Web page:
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Human skeletal muscle atrophy in amyotrophic lateral sclerosis reveals a reduction in Akt and an increase in atrogin-1
journal contributionposted on 2006-03-01, 00:00 authored by B Leger, L Vergani, G Soraru, P Hespel, W Derave, C Gobelet, C D`Ascenzio, C Angelini, Aaron RussellAaron Russell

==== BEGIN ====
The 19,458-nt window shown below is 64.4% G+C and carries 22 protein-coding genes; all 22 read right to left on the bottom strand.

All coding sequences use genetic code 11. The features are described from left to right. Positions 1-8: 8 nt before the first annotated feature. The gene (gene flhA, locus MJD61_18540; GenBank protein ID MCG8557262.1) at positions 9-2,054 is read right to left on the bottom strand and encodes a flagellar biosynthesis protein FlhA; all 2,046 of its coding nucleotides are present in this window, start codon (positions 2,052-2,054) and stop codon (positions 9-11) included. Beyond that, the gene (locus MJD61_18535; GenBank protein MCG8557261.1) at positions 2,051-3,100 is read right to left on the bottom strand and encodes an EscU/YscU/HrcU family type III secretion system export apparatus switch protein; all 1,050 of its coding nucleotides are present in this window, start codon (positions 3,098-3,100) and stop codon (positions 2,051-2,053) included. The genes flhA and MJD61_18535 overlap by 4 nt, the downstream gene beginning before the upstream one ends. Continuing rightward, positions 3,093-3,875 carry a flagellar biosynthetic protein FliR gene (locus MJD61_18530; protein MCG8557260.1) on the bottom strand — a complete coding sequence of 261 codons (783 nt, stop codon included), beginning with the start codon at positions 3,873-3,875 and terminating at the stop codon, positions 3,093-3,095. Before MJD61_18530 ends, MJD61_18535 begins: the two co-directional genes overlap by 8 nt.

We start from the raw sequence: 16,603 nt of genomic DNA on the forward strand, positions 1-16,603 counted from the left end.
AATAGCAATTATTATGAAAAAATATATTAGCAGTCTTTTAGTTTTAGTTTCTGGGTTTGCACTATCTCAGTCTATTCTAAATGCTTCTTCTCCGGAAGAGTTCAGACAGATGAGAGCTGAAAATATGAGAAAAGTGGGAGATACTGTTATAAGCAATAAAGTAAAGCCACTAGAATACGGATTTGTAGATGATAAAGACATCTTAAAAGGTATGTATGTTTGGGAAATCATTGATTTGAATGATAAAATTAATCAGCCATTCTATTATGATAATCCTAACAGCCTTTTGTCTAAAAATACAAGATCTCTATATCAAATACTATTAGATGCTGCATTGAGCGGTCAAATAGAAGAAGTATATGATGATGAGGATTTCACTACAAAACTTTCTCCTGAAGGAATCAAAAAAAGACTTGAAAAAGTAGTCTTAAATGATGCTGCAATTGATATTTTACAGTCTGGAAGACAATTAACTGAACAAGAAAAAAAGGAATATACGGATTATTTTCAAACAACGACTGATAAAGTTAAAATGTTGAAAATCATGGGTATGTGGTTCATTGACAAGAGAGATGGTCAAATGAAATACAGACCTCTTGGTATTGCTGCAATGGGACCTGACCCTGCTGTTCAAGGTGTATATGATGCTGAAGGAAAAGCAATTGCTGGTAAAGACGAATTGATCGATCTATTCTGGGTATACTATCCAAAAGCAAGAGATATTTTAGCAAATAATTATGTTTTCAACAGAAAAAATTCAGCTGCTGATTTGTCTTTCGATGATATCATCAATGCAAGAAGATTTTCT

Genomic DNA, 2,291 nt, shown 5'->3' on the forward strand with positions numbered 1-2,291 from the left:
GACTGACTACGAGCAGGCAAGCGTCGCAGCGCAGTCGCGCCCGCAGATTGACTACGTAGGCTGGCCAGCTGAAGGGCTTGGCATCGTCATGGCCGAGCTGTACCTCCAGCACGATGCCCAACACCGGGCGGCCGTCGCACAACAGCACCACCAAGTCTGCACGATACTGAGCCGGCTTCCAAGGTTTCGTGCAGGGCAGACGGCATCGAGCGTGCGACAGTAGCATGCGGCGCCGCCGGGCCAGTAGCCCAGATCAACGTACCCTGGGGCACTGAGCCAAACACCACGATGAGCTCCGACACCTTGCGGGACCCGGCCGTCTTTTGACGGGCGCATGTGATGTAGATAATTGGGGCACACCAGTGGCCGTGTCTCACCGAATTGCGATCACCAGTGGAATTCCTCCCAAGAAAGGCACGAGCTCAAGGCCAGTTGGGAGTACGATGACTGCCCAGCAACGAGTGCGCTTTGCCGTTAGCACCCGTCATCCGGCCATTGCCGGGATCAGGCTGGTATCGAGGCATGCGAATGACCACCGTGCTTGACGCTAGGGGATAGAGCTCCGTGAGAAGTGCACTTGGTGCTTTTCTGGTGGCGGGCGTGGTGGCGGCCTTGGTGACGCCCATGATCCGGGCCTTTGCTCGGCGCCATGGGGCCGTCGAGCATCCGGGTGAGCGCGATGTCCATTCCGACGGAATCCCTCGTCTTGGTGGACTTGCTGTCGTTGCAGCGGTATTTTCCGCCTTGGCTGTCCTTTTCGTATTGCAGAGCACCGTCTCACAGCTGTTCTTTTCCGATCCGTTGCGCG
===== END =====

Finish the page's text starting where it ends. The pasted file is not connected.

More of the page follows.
The molecular mechanisms influencing muscle atrophy in humans are poorly understood. Atrogin-1 and MuRF1, two ubiquitin E3-ligases, mediate rodent and cell muscle atrophy and are suggested to be regulated by an Akt/Forkhead (FKHR) signaling pathway. Here we investigated the expression of atrogin-1, MuRF1, and the activity of Akt and its catabolic (FKHR and FKHRL1) and anabolic (p70s6k and GSK-3β) targets in human skeletal muscle atrophy. The muscle atrophy model used was amyotrophic lateral sclerosis (ALS). All measurements were performed in biopsies from 22 ALS patients and 16 healthy controls as well as in G93A ALS mice. ALS patients had a significant increase in atrogin-1 mRNA and protein content, which was associated with a decrease in Akt activity. There was no difference in the mRNA and protein content of FKHR, FKHRL1, p70s6k, and GSK-3β. Similar observations were made in the G93A ALS mice. Human skeletal muscle atrophy, as seen in the ALS model, is associated with an increase in atrogin-1 and a decrease in Akt. The transcriptional regulation of human atrogin-1 may be controlled by an Akt-mediated transcription factor other than FKHR or via another signaling pathway.